Similarly, on the social axis. I think gay sex should be legal because I think that if people feel like having sex with people of the same gender, they should go do it. Many conservatives would disagree, but most conservatives (I think) recognize that it would be ridiculously counterproductive to try and actively enforce a ban on sodomy.
Saturday, July 06, 2002
Let's get a grip, OK? If someone has a gun and is determined to go on a shooting spree and doesn't care if he dies while doing so, there isn't any way to stop him. If you've got security at the airport, he'll go shoot up a synagogue. If there are guards there, he'll find something else. You can't guard everything unless you convert the US into a police state, where no-one is permitted to go anywhere without permission and without being searched first.That's all perfectly true, but you could have some kind of a system in place designed to make it hard to get guns. You know, like one of them "gun control" type of things we liberals are always arguing for. After all, if someone has a hydrogen bomb and is determined to go on a city-destroying spree and doesn't care if he dies while doing so, there isn't any way to stop him either, and that's why you can't just walk into a Wal-Mart and buy a hydrogen bomb.
Incidentally, if the Second Amendment guarantees every American a right to bear arms, then why is that limited to firearms? I want a Stinger Missile and by God its my right as an American to have one!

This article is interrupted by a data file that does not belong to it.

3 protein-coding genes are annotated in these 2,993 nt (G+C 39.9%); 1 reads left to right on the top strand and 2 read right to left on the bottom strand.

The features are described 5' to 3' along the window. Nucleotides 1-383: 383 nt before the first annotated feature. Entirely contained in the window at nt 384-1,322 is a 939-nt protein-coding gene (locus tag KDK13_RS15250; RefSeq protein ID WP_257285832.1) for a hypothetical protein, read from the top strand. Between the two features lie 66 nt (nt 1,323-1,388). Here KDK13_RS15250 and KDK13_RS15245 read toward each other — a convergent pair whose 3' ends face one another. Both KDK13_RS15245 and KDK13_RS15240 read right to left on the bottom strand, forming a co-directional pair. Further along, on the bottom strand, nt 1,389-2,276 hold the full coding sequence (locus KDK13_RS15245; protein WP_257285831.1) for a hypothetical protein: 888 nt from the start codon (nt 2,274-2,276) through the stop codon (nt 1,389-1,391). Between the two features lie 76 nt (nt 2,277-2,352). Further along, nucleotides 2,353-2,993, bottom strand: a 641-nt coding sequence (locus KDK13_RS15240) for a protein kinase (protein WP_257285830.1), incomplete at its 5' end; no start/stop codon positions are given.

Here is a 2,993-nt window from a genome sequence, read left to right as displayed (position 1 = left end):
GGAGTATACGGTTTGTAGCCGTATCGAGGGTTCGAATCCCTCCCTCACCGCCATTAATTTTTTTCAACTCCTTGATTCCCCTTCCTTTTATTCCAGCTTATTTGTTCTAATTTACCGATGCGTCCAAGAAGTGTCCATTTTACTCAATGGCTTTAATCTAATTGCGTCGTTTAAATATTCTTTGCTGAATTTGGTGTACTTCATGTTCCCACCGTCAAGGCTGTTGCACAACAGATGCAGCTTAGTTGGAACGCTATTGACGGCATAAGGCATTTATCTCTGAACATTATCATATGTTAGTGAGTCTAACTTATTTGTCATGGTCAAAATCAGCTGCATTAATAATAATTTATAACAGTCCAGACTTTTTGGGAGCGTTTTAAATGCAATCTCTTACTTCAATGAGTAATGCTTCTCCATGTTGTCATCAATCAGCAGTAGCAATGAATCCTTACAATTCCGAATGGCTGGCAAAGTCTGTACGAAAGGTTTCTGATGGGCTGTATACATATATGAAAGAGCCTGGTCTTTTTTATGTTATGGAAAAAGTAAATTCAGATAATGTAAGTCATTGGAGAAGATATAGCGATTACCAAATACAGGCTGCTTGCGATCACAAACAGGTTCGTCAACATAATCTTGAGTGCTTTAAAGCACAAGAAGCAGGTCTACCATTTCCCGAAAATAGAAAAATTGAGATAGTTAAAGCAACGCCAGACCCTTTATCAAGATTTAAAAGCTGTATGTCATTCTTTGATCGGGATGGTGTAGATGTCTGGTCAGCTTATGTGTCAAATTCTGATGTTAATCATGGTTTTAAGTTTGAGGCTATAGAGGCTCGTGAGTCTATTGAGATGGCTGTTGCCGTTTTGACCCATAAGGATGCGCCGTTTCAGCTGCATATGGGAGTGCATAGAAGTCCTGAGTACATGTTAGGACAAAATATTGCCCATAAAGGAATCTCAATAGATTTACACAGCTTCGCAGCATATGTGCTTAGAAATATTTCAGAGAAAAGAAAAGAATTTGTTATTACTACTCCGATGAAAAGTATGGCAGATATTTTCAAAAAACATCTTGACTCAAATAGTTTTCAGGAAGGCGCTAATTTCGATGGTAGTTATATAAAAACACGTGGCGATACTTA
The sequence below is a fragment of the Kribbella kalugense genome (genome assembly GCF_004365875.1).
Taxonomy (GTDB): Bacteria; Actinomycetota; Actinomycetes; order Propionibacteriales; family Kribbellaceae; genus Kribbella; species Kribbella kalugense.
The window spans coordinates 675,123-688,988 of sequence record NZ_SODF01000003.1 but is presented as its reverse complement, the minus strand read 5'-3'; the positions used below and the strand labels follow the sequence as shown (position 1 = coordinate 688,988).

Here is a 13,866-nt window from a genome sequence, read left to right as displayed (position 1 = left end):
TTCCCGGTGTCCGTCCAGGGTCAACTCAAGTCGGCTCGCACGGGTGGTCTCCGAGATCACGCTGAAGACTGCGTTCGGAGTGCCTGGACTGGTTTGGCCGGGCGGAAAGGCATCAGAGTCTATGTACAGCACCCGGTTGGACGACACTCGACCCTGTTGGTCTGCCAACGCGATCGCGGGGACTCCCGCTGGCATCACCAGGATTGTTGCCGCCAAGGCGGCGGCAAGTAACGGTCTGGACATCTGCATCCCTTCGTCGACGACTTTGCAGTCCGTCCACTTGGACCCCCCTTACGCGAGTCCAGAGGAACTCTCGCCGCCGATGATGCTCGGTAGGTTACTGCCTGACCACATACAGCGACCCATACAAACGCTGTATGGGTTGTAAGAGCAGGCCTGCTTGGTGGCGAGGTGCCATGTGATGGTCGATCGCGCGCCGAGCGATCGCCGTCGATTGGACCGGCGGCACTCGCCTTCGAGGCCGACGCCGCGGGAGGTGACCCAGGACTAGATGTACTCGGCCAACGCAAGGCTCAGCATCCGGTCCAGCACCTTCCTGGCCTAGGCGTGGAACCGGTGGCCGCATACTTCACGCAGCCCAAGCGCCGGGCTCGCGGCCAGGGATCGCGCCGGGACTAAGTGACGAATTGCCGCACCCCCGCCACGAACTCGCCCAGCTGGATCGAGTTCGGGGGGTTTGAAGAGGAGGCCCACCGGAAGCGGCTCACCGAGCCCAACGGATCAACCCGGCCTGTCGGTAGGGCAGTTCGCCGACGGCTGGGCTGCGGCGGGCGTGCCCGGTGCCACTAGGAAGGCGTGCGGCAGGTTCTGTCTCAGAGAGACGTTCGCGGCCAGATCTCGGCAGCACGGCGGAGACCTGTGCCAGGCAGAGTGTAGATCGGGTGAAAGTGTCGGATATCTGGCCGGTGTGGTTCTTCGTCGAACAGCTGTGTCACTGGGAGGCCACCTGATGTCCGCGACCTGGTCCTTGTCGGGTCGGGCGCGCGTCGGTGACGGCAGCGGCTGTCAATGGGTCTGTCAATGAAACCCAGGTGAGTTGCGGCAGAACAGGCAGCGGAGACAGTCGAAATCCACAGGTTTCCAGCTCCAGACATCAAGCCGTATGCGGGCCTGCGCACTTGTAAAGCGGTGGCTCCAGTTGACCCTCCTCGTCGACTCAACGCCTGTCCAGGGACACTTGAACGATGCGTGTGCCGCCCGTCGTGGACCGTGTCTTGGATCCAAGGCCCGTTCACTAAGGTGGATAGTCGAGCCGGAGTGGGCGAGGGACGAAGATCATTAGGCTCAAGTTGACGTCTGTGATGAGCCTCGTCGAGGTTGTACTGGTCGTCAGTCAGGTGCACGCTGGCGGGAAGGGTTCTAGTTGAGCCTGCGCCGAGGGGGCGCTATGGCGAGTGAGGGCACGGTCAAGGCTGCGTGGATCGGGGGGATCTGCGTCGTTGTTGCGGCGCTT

UPDATE: What's the libertarian position on orphanages and foster homes?
This is not to say that we should just bend to the every whim of an "international community" in which the opinion of the Burmese military junta gets equal weight with that of the elected representatives of the people of New Zealand (and, indeed, people would be well-advised to remember that when they're proposing that we seek a UN mandate for something what they're really proposing is that we give the Chinese Communist Party a veto over our actions), but we have to work with --- and within --- the world as it actually exists.
The assassination illustrates the problems facing President Hamid Karzai just weeks after a Loya Jirga, or Grand Assembly, of Afghan leaders approved a new cabinet to lead the country out of 23 years of war and prepare for elections in 18 months time.How does it illustrate that? Except in the sense that newspaper reporters invariably insist that ethnic conflict in Afghanistan is about to ruin everything, it doesn't. They don't even have any idea who killed this guy or why. Haji Qadir was a perfect example of exactly the sort of reconciliation the media are always telling Karzai he needs to engage in. Qadir was a Pashtun, but he also had close ties to the Northern Alliance. The fact is that the greatest challenge facing Karzai is the same as the challenge that's been facing Afghanistan for the past decade --- out-of-control Islamic fundamentalism.
The assembly faced the tough task of finding a government acceptable to the Pashtun majority, the Northern Alliance which had a strong hand on the ground, and the various warlords who dominate swathes of the country.
Friday, July 05, 2002
Others are excited because this new, important result actually gives insight into why the result occurred in the first place. "If you look at the numbers over the past two decades, you can see that Americans have been placing less and less faith in the old maxim 'Correlation is not Causation' as time progresses." explained pollster and pop media icon Sarah Purcell. "Now, with the results of the latest poll, we are able toNow that's what I call journalism.
determine that people's lack of belief in correlation not being causal has caused correlation to now become causal. It is a real advance in the field of meta-epistemology."